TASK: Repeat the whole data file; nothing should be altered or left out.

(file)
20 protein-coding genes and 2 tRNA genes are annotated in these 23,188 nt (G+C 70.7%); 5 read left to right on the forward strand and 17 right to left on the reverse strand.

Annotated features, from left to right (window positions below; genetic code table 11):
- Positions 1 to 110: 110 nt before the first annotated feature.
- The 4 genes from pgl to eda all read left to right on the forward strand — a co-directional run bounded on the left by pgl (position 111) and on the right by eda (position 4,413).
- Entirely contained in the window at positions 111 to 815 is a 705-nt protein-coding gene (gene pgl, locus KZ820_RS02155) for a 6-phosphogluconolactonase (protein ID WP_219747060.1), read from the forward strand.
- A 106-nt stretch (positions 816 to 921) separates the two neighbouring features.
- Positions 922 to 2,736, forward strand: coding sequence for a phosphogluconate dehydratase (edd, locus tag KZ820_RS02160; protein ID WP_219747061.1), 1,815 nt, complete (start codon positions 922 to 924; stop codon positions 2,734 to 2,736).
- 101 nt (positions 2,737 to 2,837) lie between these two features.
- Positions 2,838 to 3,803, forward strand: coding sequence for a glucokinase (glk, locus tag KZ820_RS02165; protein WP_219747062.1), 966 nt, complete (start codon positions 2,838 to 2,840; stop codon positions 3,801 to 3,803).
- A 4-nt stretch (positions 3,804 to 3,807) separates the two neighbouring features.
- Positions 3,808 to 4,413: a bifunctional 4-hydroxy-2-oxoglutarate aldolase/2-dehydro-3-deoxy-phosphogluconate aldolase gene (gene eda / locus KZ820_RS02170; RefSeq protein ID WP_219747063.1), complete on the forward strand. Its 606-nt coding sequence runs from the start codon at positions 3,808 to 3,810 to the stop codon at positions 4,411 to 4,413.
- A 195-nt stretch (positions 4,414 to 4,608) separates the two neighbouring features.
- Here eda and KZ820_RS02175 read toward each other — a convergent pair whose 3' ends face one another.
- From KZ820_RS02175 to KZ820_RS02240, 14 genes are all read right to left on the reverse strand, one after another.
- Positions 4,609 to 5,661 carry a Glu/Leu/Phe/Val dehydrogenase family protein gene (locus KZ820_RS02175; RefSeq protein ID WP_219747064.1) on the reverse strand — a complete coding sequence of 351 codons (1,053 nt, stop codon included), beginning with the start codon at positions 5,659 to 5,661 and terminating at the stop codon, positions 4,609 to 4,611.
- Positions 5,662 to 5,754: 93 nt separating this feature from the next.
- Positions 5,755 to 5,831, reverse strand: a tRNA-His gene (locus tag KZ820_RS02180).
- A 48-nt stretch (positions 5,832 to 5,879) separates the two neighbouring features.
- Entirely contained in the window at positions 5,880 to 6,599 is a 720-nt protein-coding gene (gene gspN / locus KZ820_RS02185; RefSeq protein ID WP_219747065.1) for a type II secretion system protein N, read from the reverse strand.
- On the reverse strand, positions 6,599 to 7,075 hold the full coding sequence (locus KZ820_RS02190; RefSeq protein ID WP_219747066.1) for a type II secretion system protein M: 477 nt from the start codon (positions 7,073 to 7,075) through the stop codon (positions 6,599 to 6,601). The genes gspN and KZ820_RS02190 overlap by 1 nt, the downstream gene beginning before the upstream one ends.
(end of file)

20 protein-coding genes and 2 tRNA genes are annotated in these 23,188 nt (G+C 70.7%); 5 read left to right on the forward strand and 17 right to left on the reverse strand.

Annotated features, from left to right (window positions below; genetic code table 11):
- Positions 1 to 110: 110 nt before the first annotated feature.
- The 4 genes from pgl to eda all read left to right on the forward strand — a co-directional run bounded on the left by pgl (position 111) and on the right by eda (position 4,413).
- Entirely contained in the window at positions 111 to 815 is a 705-nt protein-coding gene (gene pgl, locus KZ820_RS02155) for a 6-phosphogluconolactonase (protein ID WP_219747060.1), read from the forward strand.
- A 106-nt stretch (positions 816 to 921) separates the two neighbouring features.
- Positions 922 to 2,736, forward strand: coding sequence for a phosphogluconate dehydratase (edd, locus tag KZ820_RS02160; protein ID WP_219747061.1), 1,815 nt, complete (start codon positions 922 to 924; stop codon positions 2,734 to 2,736).
- 101 nt (positions 2,737 to 2,837) lie between these two features.
- Positions 2,838 to 3,803, forward strand: coding sequence for a glucokinase (glk, locus tag KZ820_RS02165; protein WP_219747062.1), 966 nt, complete (start codon positions 2,838 to 2,840; stop codon positions 3,801 to 3,803).
- A 4-nt stretch (positions 3,804 to 3,807) separates the two neighbouring features.
- Positions 3,808 to 4,413: a bifunctional 4-hydroxy-2-oxoglutarate aldolase/2-dehydro-3-deoxy-phosphogluconate aldolase gene (gene eda / locus KZ820_RS02170; RefSeq protein ID WP_219747063.1), complete on the forward strand. Its 606-nt coding sequence runs from the start codon at positions 3,808 to 3,810 to the stop codon at positions 4,411 to 4,413.
- A 195-nt stretch (positions 4,414 to 4,608) separates the two neighbouring features.
- Here eda and KZ820_RS02175 read toward each other — a convergent pair whose 3' ends face one another.
- From KZ820_RS02175 to KZ820_RS02240, 14 genes are all read right to left on the reverse strand, one after another.
- Positions 4,609 to 5,661 carry a Glu/Leu/Phe/Val dehydrogenase family protein gene (locus KZ820_RS02175; RefSeq protein ID WP_219747064.1) on the reverse strand — a complete coding sequence of 351 codons (1,053 nt, stop codon included), beginning with the start codon at positions 5,659 to 5,661 and terminating at the stop codon, positions 4,609 to 4,611.
- Positions 5,662 to 5,754: 93 nt separating this feature from the next.
- Positions 5,755 to 5,831, reverse strand: a tRNA-His gene (locus tag KZ820_RS02180).
- A 48-nt stretch (positions 5,832 to 5,879) separates the two neighbouring features.
- Entirely contained in the window at positions 5,880 to 6,599 is a 720-nt protein-coding gene (gene gspN / locus KZ820_RS02185; RefSeq protein ID WP_219747065.1) for a type II secretion system protein N, read from the reverse strand.
- On the reverse strand, positions 6,599 to 7,075 hold the full coding sequence (locus KZ820_RS02190; RefSeq protein ID WP_219747066.1) for a type II secretion system protein M: 477 nt from the start codon (positions 7,073 to 7,075) through the stop codon (positions 6,599 to 6,601). The genes gspN and KZ820_RS02190 overlap by 1 nt, the downstream gene beginning before the upstream one ends.